The economic shock of the coronavirus was an event so obviously unrelated to the motivations of individual workers that policymakers were willing to substantially (if temporarily) increase the generosity of unemployment benefits. Our preference would have been for a 100% replacement rate up to a quite generous maximum benefit. But decades of disinvestment in the administrative capacity of state UI offices left them incapable of flexibly calculating each new applicant’s benefit amount with a 100% replacement rate. (Case in point: most offices are still using the 1970s-era programming language COBOL to run their computers). State offices are capable of administering a flat-rate increase, however. So, policymakers in Congress came up with a smart and compassionate second-best solution of picking a flat-rate boost to benefits that would leave the average worker (and most workers overall) with 100% of their pre-crisis earnings.

But the necessity of the one-size-fits-all approach means that workers who earned less than the average worker before the crisis will receive benefits that are somewhat higher than 100% of their previous wage. Many conservatives claim this is somehow an economic disaster. They’re wrong—it’s actually great.

For the purpose of generating a rapid macroeconomic recovery from this shock, the more money getting into the pockets of low- and moderate-wage workers, the better. Without generous relief, these workers and their families would have had to run down meager savings and go into debt just to survive during the lockdown period. Besides causing avoidable human misery, this would severely hamper spending—and, by extension, the overall economic recovery—when the public health all-clear is eventually sounded.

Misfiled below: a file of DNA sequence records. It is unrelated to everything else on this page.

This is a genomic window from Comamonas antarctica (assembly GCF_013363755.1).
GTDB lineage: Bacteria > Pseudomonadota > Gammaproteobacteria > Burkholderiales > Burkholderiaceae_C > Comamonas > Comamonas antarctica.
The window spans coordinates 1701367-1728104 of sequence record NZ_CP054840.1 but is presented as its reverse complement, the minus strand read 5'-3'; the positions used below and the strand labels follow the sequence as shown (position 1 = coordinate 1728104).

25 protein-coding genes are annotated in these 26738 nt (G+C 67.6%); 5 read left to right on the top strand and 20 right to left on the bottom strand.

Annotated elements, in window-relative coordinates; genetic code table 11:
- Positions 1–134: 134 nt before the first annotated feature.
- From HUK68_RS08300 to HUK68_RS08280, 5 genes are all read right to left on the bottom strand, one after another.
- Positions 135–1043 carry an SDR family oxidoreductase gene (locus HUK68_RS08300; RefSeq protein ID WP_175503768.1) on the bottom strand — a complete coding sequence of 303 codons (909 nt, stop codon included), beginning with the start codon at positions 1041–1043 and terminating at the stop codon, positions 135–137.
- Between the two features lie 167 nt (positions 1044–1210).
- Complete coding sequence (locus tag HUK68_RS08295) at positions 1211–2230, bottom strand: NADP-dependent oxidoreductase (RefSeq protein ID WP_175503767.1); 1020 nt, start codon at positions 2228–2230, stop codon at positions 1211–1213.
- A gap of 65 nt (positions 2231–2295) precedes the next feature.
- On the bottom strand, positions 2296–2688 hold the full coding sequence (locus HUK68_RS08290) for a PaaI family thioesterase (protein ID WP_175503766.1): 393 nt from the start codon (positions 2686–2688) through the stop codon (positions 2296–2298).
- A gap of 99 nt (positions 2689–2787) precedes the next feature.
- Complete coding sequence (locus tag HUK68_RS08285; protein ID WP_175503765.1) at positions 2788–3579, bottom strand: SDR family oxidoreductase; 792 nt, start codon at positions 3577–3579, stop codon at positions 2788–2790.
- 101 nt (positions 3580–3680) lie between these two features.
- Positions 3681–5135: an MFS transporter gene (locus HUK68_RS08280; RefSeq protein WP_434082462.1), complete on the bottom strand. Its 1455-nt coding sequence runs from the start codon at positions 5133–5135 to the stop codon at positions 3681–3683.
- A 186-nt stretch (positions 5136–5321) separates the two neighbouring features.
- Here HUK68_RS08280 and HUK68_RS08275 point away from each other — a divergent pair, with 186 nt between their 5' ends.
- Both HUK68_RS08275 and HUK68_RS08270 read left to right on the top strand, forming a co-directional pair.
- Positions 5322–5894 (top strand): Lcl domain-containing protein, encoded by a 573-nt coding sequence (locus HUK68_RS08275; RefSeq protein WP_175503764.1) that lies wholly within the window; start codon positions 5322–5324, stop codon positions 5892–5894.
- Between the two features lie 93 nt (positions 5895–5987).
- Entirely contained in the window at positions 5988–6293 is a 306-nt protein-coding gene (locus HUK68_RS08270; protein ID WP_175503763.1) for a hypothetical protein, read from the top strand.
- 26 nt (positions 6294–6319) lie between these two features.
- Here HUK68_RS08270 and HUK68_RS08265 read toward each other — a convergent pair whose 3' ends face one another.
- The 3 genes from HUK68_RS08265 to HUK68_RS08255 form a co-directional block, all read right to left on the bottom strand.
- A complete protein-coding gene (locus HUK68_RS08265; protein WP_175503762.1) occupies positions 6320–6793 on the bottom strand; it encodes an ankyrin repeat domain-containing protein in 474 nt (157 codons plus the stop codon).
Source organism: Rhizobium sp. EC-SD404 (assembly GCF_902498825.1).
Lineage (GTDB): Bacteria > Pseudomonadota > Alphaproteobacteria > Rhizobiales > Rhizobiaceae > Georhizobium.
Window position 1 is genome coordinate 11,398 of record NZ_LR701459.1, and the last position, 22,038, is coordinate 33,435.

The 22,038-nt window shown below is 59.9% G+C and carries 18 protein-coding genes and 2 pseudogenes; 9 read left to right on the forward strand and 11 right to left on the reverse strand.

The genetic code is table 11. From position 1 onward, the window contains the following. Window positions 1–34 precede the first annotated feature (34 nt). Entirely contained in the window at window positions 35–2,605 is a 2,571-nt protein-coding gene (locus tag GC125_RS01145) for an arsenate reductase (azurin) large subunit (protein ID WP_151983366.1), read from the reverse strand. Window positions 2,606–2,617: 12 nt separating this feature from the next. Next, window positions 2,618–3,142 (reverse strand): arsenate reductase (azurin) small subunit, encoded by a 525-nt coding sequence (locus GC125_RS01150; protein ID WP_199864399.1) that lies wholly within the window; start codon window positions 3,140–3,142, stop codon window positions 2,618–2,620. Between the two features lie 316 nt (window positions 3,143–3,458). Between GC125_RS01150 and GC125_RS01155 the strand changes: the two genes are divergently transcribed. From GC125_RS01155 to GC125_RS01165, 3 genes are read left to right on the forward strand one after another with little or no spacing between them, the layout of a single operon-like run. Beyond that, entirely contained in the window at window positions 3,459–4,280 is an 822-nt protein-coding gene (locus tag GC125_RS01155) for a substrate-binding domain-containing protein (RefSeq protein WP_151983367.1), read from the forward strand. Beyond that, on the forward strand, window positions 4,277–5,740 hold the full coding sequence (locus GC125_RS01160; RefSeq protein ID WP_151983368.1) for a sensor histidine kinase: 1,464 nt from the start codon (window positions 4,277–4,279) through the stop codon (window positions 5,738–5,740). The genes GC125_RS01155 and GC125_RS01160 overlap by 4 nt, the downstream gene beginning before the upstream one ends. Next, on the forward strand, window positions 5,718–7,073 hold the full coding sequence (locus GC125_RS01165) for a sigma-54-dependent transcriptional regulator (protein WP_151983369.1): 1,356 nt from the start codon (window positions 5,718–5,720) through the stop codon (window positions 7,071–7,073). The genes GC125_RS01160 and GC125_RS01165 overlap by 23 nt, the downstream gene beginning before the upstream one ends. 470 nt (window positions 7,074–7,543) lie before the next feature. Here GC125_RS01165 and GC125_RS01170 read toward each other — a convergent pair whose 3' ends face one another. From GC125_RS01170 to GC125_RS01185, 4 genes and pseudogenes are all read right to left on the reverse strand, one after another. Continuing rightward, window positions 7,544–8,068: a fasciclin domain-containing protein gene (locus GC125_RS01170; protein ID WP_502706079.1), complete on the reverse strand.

The primary complaint waged against the extra $600 is that it will impede the otherwise efficient functioning of low-wage labor markets. Forgive our eye roll. The labor market has been rigged against low- and moderate-wage workers for decades, and pre-crisis earnings for these workers were far too low, on both moral and efficiency grounds. Plus, the economic argument against high UI replacement rates was that we’d sap workers’ motivation to pound the pavement searching for jobs. But we’re in the midst of legally enforced physical distancing to fight an epidemic—the less pavement-pounding the better. Further, the economy may have lost more than 30 million jobs in the last month. Even without the epidemic, it would be stupid and cruel to use cutbacks to UI benefits that make them too stingy to live on as a cudgel to demand people somehow find a job quickly in an absolute nightmare of a job market.